The county’s Color 5K is a high pro­file way of rais­ing aware­ness of the opi­oid prob­lem in the county, as well as gen­er­at­ing seed money for the county’s “warm hand-off” ini­tia­tive, said county Com­mis­sioner Michelle Kich­line, who has taken a lead­er­ship role in its or­ga­ni­za­tion. In an in­ter­view in her of­fice at the county’s ad­min­is­tra­tive build­ing, she re­called how she had be­come aware of the re­cov­ery ini­tia­tives through­out the county dur­ing her elec­tion cam­paign in 2015.

It made her ask, “What

are we do­ing as a county to ad­dress what I think is a crit­i­cal as­pect of our ap­proach to the epi­demic — re­cov­ery,” she said. “De­spite our be­ing the health­i­est and wealth­i­est county in the state, there is a gap in get­ting re­cov­ery.” Too many times, ad­dicts who over­dose on pills or heroin are taken to a hos­pi­tal, where they are treated and re­leased — with­out a way to ad­dress the un­der­ly­ing prob­lem.

The “warm hand-off” idea would help lo­cal hos­pi­tals get those pa­tients into a re­cov­ery pro­gram — im­me­di­ately, upon dis­charge — where they can start the long and ar­du­ous process of be­com­ing sober, Kich­line said. “It an­swers the ques­tion, ‘How do we get peo­ple to re­cov­ery?’”

Kich­line agreed with Stacey and Gai­ley that there is no doubt the na­tional opi­oid ad­dic­tion epi­demic has taken its toll in the county on all lev­els. Her of­fice pro­vided sta­tis­tics that show one in four Amer­i­cans are im­pacted by sub­stance abuse, and a rate of 56 opi­oid over­dose deaths in the county in 2015. Emer­gency re­spon­ders re­port that they used the over­dose re­ver­sal drug Nalox­one 93 times last year across 26 county mu­nic­i­pal­i­ties.

“Ch­ester County has been rel­a­tively lucky in that we saw this prob­lem com­ing and be­gan to cre­ate bar­ri­ers and pro­tec­tions for our chil­dren,” said county District At­tor­ney Tom Ho­gan, an­other of­fi­cial in­volved in the Color 5K event.

“We es­tab­lished the Drug Drop Box pro­gram to dis­pose of pre­scrip­tion opi­oids. We worked with our leg­is­la­tors to draft and en­act the Good Sa­mar­i­tan leg­is­la­tion, pro­vid­ing for the avail­abil­ity of Nalox­one to help save lives and cre­at­ing a safe har­bor pro­vi­sion for peo­ple re­port­ing over­doses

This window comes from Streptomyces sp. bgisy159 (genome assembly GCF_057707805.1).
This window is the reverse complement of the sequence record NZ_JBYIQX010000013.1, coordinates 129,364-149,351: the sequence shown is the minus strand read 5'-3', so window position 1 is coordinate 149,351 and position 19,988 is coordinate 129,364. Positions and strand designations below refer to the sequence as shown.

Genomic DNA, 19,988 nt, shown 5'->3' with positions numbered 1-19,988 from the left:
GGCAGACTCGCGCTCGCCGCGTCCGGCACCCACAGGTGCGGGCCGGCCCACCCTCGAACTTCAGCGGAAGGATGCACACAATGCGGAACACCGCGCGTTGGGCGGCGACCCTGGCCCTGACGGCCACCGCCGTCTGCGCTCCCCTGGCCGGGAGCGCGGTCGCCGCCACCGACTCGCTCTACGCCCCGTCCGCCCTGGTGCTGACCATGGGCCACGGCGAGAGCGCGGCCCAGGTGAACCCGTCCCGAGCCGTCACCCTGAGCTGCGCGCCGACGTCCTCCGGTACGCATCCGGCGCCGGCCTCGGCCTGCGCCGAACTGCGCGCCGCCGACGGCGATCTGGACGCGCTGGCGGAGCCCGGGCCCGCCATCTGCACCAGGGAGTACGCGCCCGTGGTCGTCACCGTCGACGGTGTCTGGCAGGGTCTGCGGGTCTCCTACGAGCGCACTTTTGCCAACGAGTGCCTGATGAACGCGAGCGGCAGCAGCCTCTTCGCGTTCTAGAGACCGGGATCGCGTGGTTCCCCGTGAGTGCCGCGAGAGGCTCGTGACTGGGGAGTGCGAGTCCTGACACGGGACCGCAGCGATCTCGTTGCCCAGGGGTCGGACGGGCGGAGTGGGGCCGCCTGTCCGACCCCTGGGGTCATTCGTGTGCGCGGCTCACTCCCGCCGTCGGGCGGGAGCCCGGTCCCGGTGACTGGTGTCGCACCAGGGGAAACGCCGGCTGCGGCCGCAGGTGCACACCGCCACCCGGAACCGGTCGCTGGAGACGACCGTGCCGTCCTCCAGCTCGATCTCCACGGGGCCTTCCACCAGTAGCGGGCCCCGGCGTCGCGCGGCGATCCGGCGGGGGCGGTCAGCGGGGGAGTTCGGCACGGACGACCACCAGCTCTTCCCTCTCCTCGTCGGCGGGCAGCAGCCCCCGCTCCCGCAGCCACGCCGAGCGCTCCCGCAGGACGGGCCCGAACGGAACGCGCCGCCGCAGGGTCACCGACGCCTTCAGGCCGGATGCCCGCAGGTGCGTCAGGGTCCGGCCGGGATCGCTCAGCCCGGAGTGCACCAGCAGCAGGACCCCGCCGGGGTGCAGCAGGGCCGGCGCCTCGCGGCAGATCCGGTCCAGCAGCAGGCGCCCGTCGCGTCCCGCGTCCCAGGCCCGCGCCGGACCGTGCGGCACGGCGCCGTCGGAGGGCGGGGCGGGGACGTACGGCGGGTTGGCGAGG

all across Penn­syl­va­nia. Ch­ester County is one of the few coun­ties in Penn­syl­va­nia where ev­ery po­lice depart­ment car­ries Nalox­one,” he said.

“The bot­tom line is that through team­work in­volv­ing the District At­tor­ney’s Of­fice, law en­force­ment, the courts, our leg­is­la­tors,

our health agen­cies, and the Ch­ester County com­mis­sion­ers, we are do­ing as much or more than any county in Penn­syl­va­nia to fight this scourge,” said Ho­gan. “The Color Run is one more way for us to broad­cast the mes­sage about the dan­gers pre­sented by th­ese drugs. Be­cause even one death is too

many.”

The “Color 5K” — spon­sored in part by Egalet and Fox Roth­schild — is a fun, non-com­pet­i­tive run and walk event where par­tic­i­pants be­gin the event in a cloud­burst of color, then are doused in vi­brant col­ored pow­der (non-toxic corn starch) as they pass by color sta­tions along the 5K route. The event is de­signed for adults and chil­dren.

The event will be­gin in Ever­hart Park in West Ch­ester. Regis­tra­tion be­gins at 8 a.m. and the race starts at 9 a.m. Nov. 5. For de­tails on the event, and to reg­is­ter to run or walk, go to http:// ch­esco.org/col­or5k.

“The bot­tom line is that through team­work in­volv­ing the District At­tor­ney’s Of­fice, law en­force­ment, the courts, our leg­is­la­tors, our health agen­cies, and the Ch­ester County com­mis­sion­ers, we are do­ing as much or more than any county in Penn­syl­va­nia to fight this scourge. The Color Run is one more way for us to broad­cast the mes­sage about the dan­gers pre­sented by th­ese drugs. Be­cause even one death is too many.” — County District At­tor­ney Tom Ho­gan